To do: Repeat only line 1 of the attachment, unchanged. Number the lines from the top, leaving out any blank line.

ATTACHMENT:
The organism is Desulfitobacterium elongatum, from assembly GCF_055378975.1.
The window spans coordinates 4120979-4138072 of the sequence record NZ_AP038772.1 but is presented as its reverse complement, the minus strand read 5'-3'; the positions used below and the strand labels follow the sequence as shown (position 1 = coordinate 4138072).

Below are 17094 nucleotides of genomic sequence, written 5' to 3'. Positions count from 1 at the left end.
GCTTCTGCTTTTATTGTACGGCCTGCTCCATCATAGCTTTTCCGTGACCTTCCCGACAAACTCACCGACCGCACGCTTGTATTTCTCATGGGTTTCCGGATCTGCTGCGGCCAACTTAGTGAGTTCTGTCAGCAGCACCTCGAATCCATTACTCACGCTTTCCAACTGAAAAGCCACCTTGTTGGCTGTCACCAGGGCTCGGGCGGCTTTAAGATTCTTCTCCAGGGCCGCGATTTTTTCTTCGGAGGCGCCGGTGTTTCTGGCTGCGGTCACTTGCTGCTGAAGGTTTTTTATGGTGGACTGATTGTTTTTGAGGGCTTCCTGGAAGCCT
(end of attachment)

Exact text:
The organism is Desulfitobacterium elongatum, from assembly GCF_055378975.1.